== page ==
Love Comes First
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". . . motives in each piece are clear, yet challenging."
Don’t expect Erica Jong’s new book of poems, Love Comes First, to be as scandalous as her famous 1970s novel, Fear of Flying, the story of a woman’s uninhibited sexual desires and search for freedom. Decades later, Jong is writing about death, war, immortality, mythology, and her connection with nature and her environment.
The book is divided into three sections. The first is entitled You Are There and includes image-rich poems with intellectual purpose about the human relationship with the earth, light, plants and places. She captures the “Rapture” of a flying hawk, the death of a friend and the beginning of life in a Petri dish. Her verse poems are solemn about common situations.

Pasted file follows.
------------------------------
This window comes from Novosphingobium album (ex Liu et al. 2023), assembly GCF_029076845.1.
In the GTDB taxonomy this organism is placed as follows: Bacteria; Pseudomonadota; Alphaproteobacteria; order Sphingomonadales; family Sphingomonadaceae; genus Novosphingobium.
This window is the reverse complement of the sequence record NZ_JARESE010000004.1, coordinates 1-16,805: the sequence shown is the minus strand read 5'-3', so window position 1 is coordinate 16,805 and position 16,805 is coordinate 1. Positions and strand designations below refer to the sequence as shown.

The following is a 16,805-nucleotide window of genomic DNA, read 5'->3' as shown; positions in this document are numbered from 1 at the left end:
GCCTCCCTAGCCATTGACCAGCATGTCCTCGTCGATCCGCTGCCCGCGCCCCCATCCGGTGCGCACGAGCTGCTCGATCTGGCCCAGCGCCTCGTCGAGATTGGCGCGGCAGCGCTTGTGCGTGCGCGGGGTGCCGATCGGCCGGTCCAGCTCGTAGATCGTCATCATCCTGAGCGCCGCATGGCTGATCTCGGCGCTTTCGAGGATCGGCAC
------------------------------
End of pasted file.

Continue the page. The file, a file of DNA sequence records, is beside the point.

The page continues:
In the second section, People Who Can’t Sleep, her poems are strong, pointed and filled with courage. She approaches war head on, with calculated intent. In her poem When Jew Kills Jew she strikes out at human distresses back to the time of Cain and Abel, as well as Judas and Jesus. Two of the stanzas in the poem read:
In this same poem, her metaphors reach back to mythology—the thunderbolts of Zeus and Thor. She dwells on life’s purpose—what is left once sleep takes over our lives?
The final section is devoted to her muse, Aphrodite, the Greek goddess of love and beauty. Jong speaks directly to her about the lovers who have passed through her life, her relationship with the planets, and her destiny.
Jong’s poems are accessible, yet offer intellectual complexities with her metaphors. Her motives in each piece are clear, yet challenging. I expected something different from this original “bad girl” writer, but instead I have been rewarded with a collection of stimulating poetry.
Reviewer: Kate Padilla